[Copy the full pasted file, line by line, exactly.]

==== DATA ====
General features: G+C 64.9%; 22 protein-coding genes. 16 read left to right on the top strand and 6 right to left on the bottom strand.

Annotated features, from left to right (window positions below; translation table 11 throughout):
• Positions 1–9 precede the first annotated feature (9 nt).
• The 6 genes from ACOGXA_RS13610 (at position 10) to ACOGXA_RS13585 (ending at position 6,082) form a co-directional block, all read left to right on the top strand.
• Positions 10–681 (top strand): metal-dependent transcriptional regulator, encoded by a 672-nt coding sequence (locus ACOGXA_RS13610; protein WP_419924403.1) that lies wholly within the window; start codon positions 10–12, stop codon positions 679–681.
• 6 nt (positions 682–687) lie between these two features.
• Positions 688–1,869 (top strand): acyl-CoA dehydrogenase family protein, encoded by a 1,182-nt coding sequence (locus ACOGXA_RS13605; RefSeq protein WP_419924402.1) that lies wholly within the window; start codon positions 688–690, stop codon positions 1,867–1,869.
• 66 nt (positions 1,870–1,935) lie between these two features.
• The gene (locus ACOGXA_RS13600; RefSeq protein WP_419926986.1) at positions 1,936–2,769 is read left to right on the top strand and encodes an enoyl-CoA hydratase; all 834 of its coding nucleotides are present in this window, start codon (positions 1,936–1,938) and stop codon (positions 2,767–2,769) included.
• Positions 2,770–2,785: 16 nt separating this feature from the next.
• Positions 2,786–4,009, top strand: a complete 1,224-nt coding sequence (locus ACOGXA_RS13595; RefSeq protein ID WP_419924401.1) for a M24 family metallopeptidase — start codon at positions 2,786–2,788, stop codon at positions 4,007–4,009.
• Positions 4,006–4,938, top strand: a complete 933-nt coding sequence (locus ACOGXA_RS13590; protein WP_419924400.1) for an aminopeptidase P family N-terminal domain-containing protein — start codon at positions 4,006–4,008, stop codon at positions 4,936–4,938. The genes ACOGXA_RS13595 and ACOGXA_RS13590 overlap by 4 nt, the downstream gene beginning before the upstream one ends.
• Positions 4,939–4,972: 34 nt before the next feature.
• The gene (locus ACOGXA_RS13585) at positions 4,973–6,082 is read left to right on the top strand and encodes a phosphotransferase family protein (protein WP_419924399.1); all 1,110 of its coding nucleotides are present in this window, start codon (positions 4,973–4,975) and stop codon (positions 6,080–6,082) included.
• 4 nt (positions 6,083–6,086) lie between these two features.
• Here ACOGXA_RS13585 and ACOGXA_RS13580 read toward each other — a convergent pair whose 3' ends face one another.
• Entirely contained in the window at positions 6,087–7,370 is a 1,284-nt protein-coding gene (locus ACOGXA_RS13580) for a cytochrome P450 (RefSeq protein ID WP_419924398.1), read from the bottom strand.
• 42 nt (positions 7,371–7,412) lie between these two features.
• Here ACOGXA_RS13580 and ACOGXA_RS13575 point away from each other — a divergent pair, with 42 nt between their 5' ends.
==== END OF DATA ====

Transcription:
General features: G+C 64.9%; 22 protein-coding genes. 16 read left to right on the top strand and 6 right to left on the bottom strand.

Annotated features, from left to right (window positions below; translation table 11 throughout):
• Positions 1–9 precede the first annotated feature (9 nt).
• The 6 genes from ACOGXA_RS13610 (at position 10) to ACOGXA_RS13585 (ending at position 6,082) form a co-directional block, all read left to right on the top strand.
• Positions 10–681 (top strand): metal-dependent transcriptional regulator, encoded by a 672-nt coding sequence (locus ACOGXA_RS13610; protein WP_419924403.1) that lies wholly within the window; start codon positions 10–12, stop codon positions 679–681.
• 6 nt (positions 682–687) lie between these two features.
• Positions 688–1,869 (top strand): acyl-CoA dehydrogenase family protein, encoded by a 1,182-nt coding sequence (locus ACOGXA_RS13605; RefSeq protein WP_419924402.1) that lies wholly within the window; start codon positions 688–690, stop codon positions 1,867–1,869.
• 66 nt (positions 1,870–1,935) lie between these two features.
• The gene (locus ACOGXA_RS13600; RefSeq protein WP_419926986.1) at positions 1,936–2,769 is read left to right on the top strand and encodes an enoyl-CoA hydratase; all 834 of its coding nucleotides are present in this window, start codon (positions 1,936–1,938) and stop codon (positions 2,767–2,769) included.
• Positions 2,770–2,785: 16 nt separating this feature from the next.
• Positions 2,786–4,009, top strand: a complete 1,224-nt coding sequence (locus ACOGXA_RS13595; RefSeq protein ID WP_419924401.1) for a M24 family metallopeptidase — start codon at positions 2,786–2,788, stop codon at positions 4,007–4,009.
• Positions 4,006–4,938, top strand: a complete 933-nt coding sequence (locus ACOGXA_RS13590; protein WP_419924400.1) for an aminopeptidase P family N-terminal domain-containing protein — start codon at positions 4,006–4,008, stop codon at positions 4,936–4,938. The genes ACOGXA_RS13595 and ACOGXA_RS13590 overlap by 4 nt, the downstream gene beginning before the upstream one ends.
• Positions 4,939–4,972: 34 nt before the next feature.
• The gene (locus ACOGXA_RS13585) at positions 4,973–6,082 is read left to right on the top strand and encodes a phosphotransferase family protein (protein WP_419924399.1); all 1,110 of its coding nucleotides are present in this window, start codon (positions 4,973–4,975) and stop codon (positions 6,080–6,082) included.
• 4 nt (positions 6,083–6,086) lie between these two features.
• Here ACOGXA_RS13585 and ACOGXA_RS13580 read toward each other — a convergent pair whose 3' ends face one another.
• Entirely contained in the window at positions 6,087–7,370 is a 1,284-nt protein-coding gene (locus ACOGXA_RS13580) for a cytochrome P450 (RefSeq protein ID WP_419924398.1), read from the bottom strand.
• 42 nt (positions 7,371–7,412) lie between these two features.
• Here ACOGXA_RS13580 and ACOGXA_RS13575 point away from each other — a divergent pair, with 42 nt between their 5' ends.